What do you do to build your characters? How do you get their backgrounds and personalities figured out?

Monday, October 26, 2015

NaNoWriMo Prep

I love autumn. It’s my favorite time of year, the anticipation for Halloween, and Thanksgiving, then Christmas. It’s the time that people start gathering indoors, drinking hot chocolate and snuggling up in blankets.

Recently, there’s one more thing to add to the anticipation, and that’s NaNoWriMo. It’s my favorite month of the year now, and preparation sometimes takes up an entire month as well.

Every year, I try and do something different. I try and push myself into doing something that I haven’t necessarily tried before. My first year, I wrote from the point of view of a male main character. Last year, I wrote a contemporary about a middle-aged woman dealing with her father’s diagnosis of Alzheimer’s. Every year, I learn something new about myself as a writer, and about writing in general.

This year, I’m trying to write a series. Not just one book, but the beginning of a story, one that ends with a cliffhanger and everything. The preparation for this one has been brutal.

I’m a planner, and I have to know where I’m going. When I’m planning a series, it’s not just about this book, it’s about the entire story arch, so that when I start, I know what I need to add in the beginning to make the ending fit. When the ending’s three books away, that can be kind of daunting.

The only thing that gets me through this is outlining. My outlining process hasn’t changed too much over the past few years. It really depends on time, if I’m crunched, I might do a general outline, but when I really want to sit down and do it right, I go through a 3-4 step outlining process.

All of my outlining is handwritten. I feel much closer to my creative juices when I can use more than just my fingers on a keyboard. I start with notecards, writing down the basic plotlines that I hope to skip through. Once I finish those, I flip them over and add more detail to those specific plot points.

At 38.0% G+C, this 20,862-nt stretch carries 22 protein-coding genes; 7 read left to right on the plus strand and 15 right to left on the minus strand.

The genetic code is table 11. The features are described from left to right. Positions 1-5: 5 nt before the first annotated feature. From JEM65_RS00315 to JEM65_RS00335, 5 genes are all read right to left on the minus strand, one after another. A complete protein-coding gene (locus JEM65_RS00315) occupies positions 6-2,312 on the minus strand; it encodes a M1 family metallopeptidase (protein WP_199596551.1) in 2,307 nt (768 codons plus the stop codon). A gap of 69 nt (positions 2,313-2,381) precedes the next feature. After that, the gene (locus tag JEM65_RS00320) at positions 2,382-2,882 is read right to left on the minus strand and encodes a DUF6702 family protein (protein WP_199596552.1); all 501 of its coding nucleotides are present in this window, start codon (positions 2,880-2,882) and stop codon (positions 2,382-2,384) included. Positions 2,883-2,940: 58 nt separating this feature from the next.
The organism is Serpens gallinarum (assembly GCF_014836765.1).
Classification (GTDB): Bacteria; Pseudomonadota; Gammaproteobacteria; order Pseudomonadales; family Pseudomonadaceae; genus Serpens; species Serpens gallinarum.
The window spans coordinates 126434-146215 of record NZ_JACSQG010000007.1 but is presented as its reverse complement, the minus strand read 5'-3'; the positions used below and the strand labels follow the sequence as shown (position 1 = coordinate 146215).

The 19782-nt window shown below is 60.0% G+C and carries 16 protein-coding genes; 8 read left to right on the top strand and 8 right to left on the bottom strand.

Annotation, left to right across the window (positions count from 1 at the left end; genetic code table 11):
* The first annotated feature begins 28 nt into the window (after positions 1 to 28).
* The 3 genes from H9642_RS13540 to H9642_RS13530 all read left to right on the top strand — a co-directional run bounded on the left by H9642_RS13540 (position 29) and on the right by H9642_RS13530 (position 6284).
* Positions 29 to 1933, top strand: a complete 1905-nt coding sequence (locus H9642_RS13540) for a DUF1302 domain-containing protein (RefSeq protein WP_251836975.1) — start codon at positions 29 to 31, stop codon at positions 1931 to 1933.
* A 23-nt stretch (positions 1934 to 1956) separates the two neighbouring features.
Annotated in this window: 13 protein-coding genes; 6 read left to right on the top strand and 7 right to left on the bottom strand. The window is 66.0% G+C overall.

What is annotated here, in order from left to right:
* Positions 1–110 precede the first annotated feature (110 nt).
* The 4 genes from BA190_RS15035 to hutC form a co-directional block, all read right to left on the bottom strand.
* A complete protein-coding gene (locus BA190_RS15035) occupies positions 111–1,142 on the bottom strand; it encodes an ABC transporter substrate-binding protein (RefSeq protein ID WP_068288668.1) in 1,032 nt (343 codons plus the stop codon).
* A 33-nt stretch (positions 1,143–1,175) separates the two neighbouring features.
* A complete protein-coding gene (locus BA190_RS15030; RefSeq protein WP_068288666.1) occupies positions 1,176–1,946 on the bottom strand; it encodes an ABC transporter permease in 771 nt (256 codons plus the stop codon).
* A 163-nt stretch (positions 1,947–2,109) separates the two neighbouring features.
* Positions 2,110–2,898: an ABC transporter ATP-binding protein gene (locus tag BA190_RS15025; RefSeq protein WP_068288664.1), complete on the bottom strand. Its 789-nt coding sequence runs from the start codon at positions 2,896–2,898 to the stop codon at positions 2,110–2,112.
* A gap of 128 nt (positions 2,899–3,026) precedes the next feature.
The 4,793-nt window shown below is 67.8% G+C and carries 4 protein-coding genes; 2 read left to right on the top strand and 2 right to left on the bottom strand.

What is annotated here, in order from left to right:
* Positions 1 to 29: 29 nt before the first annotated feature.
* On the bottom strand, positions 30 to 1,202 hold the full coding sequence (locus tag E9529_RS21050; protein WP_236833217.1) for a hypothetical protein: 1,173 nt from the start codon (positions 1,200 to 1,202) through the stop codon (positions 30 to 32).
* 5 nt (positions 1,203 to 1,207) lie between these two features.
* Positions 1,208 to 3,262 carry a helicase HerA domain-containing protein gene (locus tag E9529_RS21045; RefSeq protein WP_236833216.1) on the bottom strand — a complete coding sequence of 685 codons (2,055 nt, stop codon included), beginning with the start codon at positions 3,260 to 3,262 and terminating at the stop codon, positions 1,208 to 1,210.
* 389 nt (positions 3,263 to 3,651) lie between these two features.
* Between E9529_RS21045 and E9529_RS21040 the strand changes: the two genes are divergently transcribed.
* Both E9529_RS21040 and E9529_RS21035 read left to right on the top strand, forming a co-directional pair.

Step 1

Then I type it all up and add triple spacing, and print it out. That’s when I either do two or three more drafts. Since I’m crunching on time, I suspect I’ll only get one draft finished, but that’s okay. It’s the same basic idea. I take the outline that’s printed out, and I add even more plot points to it, more explanations as to why it’s important.

Step 2

Then I type it up.

Step 3

Since this is a trilogy, and since November is fast approaching, I’m actually doing all three processes at once. I’m trying to get all of my basic plotlines (the green draft) finished before November starts. Then I’m trying to get at least half of the back of the notecards (the yellow draft) finished so that I have the basic idea of at least where the next book is going.

And then I’m trying to do the fine detailed outline (pink draft) for this book.

How about the rest of you? What kind of preparation are you making for your NaNoWriMo novel?

Friday, October 23, 2015

Just Write!

This month, I’ve had the chance to talk to a lot more writers than I normally do. It’s amazing to see the different levels that writers are in. I’ve seemed to spend more time with brand new writers, ones on the very beginning of the journey.

What’s really surprised me, is that many of these writers find that the prewriting process, the idea, is much more important than the writing. One young man told me that he’s found that the writing part is most difficult. He told me that he’s written about five pages in the past six months or so. I had another writer tell me that she’s hoping to use NaNoWriMo to finish her novel, since she’s been working on it for about five years.